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Skipping work

Old 10-18-19, 03:36 PM
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Skipping work

Have you ever just decided you did not feel like going to work at all and called in sick just because you have the sick days even though you aren't sick. Like you're just not in the mood to sit in traffic and deal with your boss.

Or have you ever decided to call out just because you wanted to do something frivolous like shopping or going to catch a movie or two?

or are you way too responsible and you would feel guilty doing this? Or you're worried you would get caught in a lie or something?

I've done it a few times in my career. I've had no guilt doing it. One time I called out to spend a nice day hanging out with my sister.

Old 10-18-19, 03:39 PM
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Re: Skipping work

Who hasn't taken a mental health day?

I probably take 3 a year, give or take. Sometimes your mind/body just needs a day off when weekends are generally full of other priorities to take care of.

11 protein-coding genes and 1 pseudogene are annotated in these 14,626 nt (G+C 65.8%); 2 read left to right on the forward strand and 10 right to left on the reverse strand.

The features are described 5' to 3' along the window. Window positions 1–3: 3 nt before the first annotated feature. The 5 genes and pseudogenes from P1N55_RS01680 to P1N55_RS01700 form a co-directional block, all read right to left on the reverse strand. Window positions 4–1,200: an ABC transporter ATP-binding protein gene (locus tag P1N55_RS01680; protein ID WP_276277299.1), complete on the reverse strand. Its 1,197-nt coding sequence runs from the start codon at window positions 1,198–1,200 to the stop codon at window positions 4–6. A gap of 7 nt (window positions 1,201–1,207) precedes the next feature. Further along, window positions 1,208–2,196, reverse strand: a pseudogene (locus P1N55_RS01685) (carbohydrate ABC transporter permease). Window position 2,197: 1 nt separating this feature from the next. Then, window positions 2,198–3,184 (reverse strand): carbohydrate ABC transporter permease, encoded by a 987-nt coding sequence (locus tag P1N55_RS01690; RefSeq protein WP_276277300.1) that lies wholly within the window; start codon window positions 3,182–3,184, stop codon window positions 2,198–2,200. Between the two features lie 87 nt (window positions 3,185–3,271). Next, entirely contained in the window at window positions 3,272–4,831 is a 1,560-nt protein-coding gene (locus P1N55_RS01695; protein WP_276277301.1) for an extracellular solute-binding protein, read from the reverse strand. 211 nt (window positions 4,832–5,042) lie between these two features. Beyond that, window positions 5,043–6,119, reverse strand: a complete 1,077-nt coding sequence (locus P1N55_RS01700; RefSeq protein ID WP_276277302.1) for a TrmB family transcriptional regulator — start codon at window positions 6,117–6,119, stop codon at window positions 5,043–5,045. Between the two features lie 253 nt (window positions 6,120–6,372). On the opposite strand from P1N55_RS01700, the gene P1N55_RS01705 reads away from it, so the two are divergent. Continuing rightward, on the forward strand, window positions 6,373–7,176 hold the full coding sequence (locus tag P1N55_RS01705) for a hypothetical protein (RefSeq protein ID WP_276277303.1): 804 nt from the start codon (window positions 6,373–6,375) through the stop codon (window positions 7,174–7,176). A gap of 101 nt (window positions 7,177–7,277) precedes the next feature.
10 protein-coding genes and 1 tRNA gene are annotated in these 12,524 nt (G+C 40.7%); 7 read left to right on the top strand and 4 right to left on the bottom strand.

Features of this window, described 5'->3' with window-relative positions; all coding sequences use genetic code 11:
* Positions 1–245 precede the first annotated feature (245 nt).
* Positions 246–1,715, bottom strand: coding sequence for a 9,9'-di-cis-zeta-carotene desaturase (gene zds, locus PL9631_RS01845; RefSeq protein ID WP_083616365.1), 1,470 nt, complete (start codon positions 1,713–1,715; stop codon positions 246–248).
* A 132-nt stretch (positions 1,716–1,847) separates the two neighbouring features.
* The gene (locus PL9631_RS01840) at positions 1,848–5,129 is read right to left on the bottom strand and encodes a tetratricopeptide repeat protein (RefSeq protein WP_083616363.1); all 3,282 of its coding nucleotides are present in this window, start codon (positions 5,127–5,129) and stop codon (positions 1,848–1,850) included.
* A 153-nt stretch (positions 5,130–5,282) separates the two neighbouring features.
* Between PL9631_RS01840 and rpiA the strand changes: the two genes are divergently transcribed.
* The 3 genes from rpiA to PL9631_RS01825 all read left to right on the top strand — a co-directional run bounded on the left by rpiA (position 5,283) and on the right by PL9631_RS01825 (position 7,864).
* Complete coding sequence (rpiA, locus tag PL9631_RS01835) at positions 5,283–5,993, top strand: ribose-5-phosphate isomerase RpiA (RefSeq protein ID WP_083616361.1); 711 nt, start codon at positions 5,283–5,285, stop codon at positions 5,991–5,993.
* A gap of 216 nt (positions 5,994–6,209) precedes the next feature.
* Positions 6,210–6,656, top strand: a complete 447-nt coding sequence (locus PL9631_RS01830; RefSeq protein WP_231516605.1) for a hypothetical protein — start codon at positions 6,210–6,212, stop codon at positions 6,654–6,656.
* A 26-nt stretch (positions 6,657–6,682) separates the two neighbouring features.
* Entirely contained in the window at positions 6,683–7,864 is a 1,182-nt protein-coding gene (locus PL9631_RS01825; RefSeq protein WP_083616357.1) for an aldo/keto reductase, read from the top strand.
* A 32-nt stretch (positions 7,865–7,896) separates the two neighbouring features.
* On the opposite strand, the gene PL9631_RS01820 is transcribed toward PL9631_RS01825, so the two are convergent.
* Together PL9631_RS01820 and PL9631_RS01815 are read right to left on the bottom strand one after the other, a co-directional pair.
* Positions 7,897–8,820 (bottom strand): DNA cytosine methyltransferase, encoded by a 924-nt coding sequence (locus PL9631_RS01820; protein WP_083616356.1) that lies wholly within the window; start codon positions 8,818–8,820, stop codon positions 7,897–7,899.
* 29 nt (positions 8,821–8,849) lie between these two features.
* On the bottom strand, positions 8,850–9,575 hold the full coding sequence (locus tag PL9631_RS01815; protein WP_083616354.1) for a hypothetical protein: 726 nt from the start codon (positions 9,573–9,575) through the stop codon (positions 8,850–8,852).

Old 10-18-19, 03:41 PM
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Re: Skipping work

I rather sit miserable and spread my disdain by watching Netflix at my desk all day and replying to posts on message boards.
Old 10-18-19, 04:08 PM
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Re: Skipping work

I've done it a few times before but not very often anymore. I have full work from home capabilities with my job. If I'm feeling burned out, I'll take a work from home day. It's nice to be able to wake up a bit later, not commute and not have to deal with the office for a day. That serves as enough of a mental break for me.
Old 10-18-19, 04:13 PM
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Re: Skipping work

Most companies (well, a lot of them) just have PTO days now and don't separate vacation days from sick days. That way, if you use a day/call off, you don't have to sit there and feel guilty about using a "sick day" for what is actually a personal day.
Old 10-18-19, 05:05 PM
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Re: Skipping work